Working in film requires technical skill that can be learned through doing but working with people is just as important. Not everyone has to have the most amazing people skills but if you’re willing to learn and come in with a good attitude, you will go far.
Before the program I had little interest in creating my own stories and being able to tell them through my vision. Learning how to write scripts, assembling an amazing team, and going out and shooting has given me the confidence I need to continue what I learned through the program back at home.
I will most miss seeing all the people I met regularly. During the classes I learned so much and I appreciate all the laughs I shared with my classmates.
Although I plan on returning home after the program, my time in Winnipeg will never be forgotten and I plan on coming back for the culture, the people, and my continued patronage to Winnipeg film.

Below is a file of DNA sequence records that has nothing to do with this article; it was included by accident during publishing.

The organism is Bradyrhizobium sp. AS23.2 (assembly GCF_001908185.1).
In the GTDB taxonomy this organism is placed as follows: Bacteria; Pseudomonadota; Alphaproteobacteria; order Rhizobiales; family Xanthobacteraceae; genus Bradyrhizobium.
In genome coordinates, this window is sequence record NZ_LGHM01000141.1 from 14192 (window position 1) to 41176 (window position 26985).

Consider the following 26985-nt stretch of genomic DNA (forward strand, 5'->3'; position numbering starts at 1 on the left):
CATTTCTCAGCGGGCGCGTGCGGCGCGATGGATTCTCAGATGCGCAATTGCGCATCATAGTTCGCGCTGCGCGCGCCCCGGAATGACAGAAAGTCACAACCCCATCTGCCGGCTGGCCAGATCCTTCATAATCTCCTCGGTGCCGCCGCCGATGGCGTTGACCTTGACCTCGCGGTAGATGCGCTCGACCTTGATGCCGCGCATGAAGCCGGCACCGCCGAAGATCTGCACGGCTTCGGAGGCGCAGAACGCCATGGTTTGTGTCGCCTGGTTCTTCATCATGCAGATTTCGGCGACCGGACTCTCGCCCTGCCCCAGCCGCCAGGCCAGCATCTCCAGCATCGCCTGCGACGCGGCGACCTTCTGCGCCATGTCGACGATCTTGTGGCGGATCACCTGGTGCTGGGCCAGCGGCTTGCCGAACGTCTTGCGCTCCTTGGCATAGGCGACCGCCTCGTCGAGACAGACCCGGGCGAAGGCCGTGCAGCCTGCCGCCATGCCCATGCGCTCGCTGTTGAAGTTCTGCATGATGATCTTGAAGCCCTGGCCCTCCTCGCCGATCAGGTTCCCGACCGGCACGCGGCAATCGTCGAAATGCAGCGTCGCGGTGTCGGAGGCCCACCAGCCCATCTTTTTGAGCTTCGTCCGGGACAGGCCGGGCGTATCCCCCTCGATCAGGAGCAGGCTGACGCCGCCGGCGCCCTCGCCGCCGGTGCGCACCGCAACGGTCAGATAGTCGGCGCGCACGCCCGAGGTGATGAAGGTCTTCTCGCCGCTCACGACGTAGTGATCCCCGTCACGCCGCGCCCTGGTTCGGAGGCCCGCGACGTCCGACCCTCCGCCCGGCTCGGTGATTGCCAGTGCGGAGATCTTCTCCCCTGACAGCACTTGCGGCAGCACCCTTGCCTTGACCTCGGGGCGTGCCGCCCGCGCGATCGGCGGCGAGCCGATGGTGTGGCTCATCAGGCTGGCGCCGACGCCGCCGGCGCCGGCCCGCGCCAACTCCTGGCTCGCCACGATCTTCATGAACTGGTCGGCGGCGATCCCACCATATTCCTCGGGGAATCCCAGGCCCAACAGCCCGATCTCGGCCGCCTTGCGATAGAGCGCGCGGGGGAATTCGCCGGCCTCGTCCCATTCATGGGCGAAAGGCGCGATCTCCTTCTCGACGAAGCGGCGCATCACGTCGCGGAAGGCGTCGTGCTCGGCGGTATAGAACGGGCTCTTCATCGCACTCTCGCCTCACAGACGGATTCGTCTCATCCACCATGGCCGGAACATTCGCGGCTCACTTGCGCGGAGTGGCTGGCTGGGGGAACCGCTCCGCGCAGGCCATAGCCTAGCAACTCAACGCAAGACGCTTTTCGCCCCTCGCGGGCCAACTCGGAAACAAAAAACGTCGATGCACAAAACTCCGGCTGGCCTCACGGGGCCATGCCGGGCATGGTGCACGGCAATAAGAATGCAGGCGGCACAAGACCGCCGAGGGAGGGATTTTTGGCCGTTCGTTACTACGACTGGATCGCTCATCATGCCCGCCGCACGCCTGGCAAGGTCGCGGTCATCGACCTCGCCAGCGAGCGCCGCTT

I want to thank all the amazing presenters for their time and sharing their knowledge, as well as NSI for accepting me into the program and treating me like family. To my classmates: thank you for all the good times and support that each of you gave and for giving this out-of-towner a home for the duration of the program.
Before this program started – when I packed up my life, got in my car and started my first long journey alone from home to Winnipeg after graduating college – I had no idea what to expect. This is the farthest I’ve ever lived from my community and was the biggest, scariest leap I’ve ever made (no turning around on a 25-hour commute) and after spending time here I’m glad I took this risk.
The program was more than I ever could have expected. The group this year was absolutely phenomenal and full of talent and experiences so unlike my own, but at the same time, everyone was so open and willing to share their knowledge and experiences.
We got to meet a range of industry professionals, broadcasters and artists who gave invaluable advice and presented the industry to us in a realistic way and were excited to help get us started in film. They made themselves available for meetings after classes and shared their skills and experiences. I was, and still am, amazed and honoured to have been given the opportunity to make connections with these people and to have them behind me as I pursue my future career.